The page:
by Elin Gregory
As war rages in France, battles are also being fought on the Home Front.
Bethan Harrhy, farmer’s wife, does her best to keep her family happy as prices rise and the weather worsens. Nye, her husband, is angry and worried. Alwyn, her brother, is injured and shaken by his experiences in the trenches. Her baby is teething and there’s another on the way. Surely having her brother’s best friend to stay, another face, another voice, another pair of hands, can only be a good thing? But when Joe arrives, Bethan is forced to confront ideas she had never even guessed at and makes a terrible mistake.
With conflict at home and abroad, can there be a happy ending for any of them?
21,000 words / 78 pages
Publication 1 November 2017
Bethan put Nye’s plate on the table and craned her neck to peer past her husband and through the window. The farmyard, misty even though it was past noon, was empty apart from a few fowls.
“He’s run down the lane.” Nye picked up his knife and fork. “We saw the post cart. Beats me what Alwyn and his pals find to write about.”
He began to eat, and Bethan covered the other plate and set it to warm on the side of the range.
“I’m glad for him,” she murmured. “They went through a lot. It’s good for him to have someone who understands.”
“You’d think he’d sooner forget the bloody war.” Nye’s mouth was full of boiled ham but Bethan heard the swear word clearly.
“Nye Harrhy, I’ll wash your mouth out,” she said. “I won’t have language like that in my house.” She shot a pointed glance towards the crib and Nye nodded, finishing his mouthful.
“I would have gone, you know, but farming –”
“I’m glad you didn’t. Look at poor Alwyn.”
“Listen, more like.” Nye cut more ham and dipped it in the piccalilli. “How many times did he wake you last night?”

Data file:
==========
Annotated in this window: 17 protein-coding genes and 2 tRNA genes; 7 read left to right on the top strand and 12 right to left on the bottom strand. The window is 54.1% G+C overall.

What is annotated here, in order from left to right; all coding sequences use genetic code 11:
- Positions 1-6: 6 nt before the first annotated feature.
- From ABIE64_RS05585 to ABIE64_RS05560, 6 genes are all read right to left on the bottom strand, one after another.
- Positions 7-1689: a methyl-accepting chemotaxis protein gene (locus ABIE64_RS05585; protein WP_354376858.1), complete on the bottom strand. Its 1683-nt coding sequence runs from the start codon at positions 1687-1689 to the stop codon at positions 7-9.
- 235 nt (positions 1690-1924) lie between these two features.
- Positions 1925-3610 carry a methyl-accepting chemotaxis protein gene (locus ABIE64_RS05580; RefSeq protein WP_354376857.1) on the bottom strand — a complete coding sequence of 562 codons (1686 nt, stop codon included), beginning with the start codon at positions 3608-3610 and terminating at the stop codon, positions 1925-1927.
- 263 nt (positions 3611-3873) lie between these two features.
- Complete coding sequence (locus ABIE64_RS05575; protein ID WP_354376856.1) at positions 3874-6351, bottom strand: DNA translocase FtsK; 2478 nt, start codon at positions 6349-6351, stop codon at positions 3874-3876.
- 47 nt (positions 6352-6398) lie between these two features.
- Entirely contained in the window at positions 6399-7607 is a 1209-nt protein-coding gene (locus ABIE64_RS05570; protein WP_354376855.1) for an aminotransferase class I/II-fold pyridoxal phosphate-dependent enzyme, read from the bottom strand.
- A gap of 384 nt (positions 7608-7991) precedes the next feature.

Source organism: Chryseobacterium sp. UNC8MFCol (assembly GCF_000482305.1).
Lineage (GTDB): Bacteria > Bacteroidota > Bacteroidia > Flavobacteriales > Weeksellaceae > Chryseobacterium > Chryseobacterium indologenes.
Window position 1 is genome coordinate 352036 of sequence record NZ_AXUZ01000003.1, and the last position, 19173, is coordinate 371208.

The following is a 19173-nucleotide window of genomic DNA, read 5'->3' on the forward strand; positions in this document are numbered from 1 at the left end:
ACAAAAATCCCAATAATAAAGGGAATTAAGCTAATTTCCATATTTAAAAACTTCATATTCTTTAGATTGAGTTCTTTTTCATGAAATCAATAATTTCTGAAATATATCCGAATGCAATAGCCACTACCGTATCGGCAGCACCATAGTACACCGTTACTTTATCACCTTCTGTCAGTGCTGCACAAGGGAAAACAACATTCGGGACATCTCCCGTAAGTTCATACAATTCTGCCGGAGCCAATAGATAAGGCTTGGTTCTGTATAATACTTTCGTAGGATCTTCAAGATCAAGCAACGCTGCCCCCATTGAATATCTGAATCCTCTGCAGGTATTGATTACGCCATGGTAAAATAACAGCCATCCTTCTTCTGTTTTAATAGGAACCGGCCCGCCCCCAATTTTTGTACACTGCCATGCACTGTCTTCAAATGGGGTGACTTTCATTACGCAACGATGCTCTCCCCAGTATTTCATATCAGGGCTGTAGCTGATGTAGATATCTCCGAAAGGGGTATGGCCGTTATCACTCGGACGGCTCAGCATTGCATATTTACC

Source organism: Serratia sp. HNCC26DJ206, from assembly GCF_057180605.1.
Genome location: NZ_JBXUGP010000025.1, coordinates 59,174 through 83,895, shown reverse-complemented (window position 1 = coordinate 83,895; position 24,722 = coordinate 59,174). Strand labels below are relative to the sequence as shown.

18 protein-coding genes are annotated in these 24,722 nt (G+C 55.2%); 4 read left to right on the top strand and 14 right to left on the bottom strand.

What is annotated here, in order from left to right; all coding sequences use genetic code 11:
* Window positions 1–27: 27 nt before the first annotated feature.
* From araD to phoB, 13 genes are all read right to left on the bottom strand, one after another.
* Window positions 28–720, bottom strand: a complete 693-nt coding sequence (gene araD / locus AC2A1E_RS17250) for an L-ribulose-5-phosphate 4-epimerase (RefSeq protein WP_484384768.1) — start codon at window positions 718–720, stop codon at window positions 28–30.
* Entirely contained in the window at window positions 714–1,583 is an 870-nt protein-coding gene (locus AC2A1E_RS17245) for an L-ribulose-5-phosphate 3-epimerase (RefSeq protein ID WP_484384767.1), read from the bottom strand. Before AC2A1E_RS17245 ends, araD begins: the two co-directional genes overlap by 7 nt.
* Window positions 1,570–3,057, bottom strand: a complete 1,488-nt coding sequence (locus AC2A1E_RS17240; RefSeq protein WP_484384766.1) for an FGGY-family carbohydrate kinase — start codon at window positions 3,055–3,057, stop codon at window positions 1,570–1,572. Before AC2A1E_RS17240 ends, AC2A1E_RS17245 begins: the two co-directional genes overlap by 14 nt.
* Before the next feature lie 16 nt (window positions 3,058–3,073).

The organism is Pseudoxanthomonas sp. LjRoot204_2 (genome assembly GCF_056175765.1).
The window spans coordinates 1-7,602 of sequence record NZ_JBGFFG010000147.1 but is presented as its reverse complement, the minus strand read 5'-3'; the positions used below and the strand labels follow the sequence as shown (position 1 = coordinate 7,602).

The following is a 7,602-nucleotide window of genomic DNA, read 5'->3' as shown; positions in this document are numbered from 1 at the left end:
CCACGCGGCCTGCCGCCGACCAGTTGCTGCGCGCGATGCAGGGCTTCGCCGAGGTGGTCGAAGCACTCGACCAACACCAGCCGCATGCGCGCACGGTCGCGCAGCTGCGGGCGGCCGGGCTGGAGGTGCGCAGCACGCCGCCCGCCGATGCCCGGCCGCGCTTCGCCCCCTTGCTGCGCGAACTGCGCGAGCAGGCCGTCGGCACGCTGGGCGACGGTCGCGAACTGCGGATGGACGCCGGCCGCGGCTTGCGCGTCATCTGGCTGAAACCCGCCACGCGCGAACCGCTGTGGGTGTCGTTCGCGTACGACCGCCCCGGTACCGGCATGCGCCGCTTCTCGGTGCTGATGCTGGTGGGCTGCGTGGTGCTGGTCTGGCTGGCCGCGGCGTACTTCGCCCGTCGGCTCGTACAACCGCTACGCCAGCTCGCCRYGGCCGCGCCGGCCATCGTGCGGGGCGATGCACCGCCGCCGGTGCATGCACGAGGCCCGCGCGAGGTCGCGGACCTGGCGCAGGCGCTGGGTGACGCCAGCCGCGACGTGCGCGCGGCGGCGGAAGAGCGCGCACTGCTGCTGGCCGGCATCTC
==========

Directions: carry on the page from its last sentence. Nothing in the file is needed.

“Only twice.” Bethan looked to the window again and there was Alwyn strolling across the yard with Fly a black and white shadow at his heels. He had the open letter tilted to catch the light for his one good eye. Her adored big brother, dark and quick, had turned heads, but now he could barely look anyone in the face, even those who loved him. She studied him: his mouth drawn awry by the scars that seamed his right cheek, his once smooth skin like old oak bark, the stub of an ear. He was too far away for her to see the drooping lid that covered the clouded remains of the eye that had once been so bright. She suppressed a shiver and got up to fetch his plate.
On the threshold Alwyn gestured Fly away to her barrel bed in the shelter of the byre then came in and kicked off his boots. He gave them both his usual nod of greeting then settled at the table with a whisper of thanks. He ate quickly, just nodding as Nye complained about the high prices for fodder.
“They say it’s all going to France to feed the draft beasts. Better prices from the War Office. And now they’ve called up most of the men, how are we going to harrow and plant with just us two?”
“I can harrow,” Bethan pointed out.
“You’ve got the baby now,” Nye said, “and another on the way. I’m not having my wife out in the fields.”
“I wanted to talk to you about that.” Alwyn’s gruff whisper was so unexpected that it cut sharply over Nye’s grumbling. “I have a friend who needs a job. Was in my platoon. He’s home, not fit to go down the pit.”
“A miner? What use will a miner be?”
“He worked with the ponies.” Alwyn glanced at Bethan. “He’s a good worker.”
“And he’s a friend,” Bethan said. “Nye? We could see how he does.”
Nye turned from brother to sister, his mouth tightening in the exasperated moue he always made when they ganged up on him. “Well.” His tone was grudging. “Ponies, horses – all the same, isn’t it, apart from the size.”
While Alwyn went to find a pen to write a reply, Nye admitted that he’d had doubts about getting all their work done even if Bethan had helped.
“There’s only so many hours in the day and Alwyn’s not the man he was. We can try this fellow, see how he does.” Nye nodded as he put his coat back on. “Even if he only helps about the stable and yard, it will be better than nothing.”